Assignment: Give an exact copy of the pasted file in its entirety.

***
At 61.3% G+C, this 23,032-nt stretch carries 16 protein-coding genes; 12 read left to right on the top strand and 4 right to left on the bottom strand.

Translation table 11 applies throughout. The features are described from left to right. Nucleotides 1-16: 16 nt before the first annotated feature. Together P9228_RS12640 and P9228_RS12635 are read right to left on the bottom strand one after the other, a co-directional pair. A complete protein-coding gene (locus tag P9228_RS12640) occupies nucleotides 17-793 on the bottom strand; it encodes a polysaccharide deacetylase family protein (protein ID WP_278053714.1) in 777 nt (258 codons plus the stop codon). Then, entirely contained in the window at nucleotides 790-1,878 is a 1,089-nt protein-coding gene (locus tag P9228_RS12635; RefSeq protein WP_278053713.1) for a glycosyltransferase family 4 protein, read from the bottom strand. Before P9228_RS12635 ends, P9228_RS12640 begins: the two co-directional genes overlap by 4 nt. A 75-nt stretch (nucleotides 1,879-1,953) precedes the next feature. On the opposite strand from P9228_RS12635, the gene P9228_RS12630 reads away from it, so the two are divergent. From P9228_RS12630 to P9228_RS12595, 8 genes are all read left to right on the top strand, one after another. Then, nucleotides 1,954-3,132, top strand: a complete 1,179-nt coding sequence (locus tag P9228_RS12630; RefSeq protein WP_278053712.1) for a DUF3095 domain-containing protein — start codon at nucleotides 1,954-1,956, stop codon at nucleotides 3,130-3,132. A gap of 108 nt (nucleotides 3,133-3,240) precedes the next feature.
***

At 61.3% G+C, this 23,032-nt stretch carries 16 protein-coding genes; 12 read left to right on the top strand and 4 right to left on the bottom strand.

Translation table 11 applies throughout. The features are described from left to right. Nucleotides 1-16: 16 nt before the first annotated feature. Together P9228_RS12640 and P9228_RS12635 are read right to left on the bottom strand one after the other, a co-directional pair. A complete protein-coding gene (locus tag P9228_RS12640) occupies nucleotides 17-793 on the bottom strand; it encodes a polysaccharide deacetylase family protein (protein ID WP_278053714.1) in 777 nt (258 codons plus the stop codon). Then, entirely contained in the window at nucleotides 790-1,878 is a 1,089-nt protein-coding gene (locus tag P9228_RS12635; RefSeq protein WP_278053713.1) for a glycosyltransferase family 4 protein, read from the bottom strand. Before P9228_RS12635 ends, P9228_RS12640 begins: the two co-directional genes overlap by 4 nt. A 75-nt stretch (nucleotides 1,879-1,953) precedes the next feature. On the opposite strand from P9228_RS12635, the gene P9228_RS12630 reads away from it, so the two are divergent. From P9228_RS12630 to P9228_RS12595, 8 genes are all read left to right on the top strand, one after another. Then, nucleotides 1,954-3,132, top strand: a complete 1,179-nt coding sequence (locus tag P9228_RS12630; RefSeq protein WP_278053712.1) for a DUF3095 domain-containing protein — start codon at nucleotides 1,954-1,956, stop codon at nucleotides 3,130-3,132. A gap of 108 nt (nucleotides 3,133-3,240) precedes the next feature.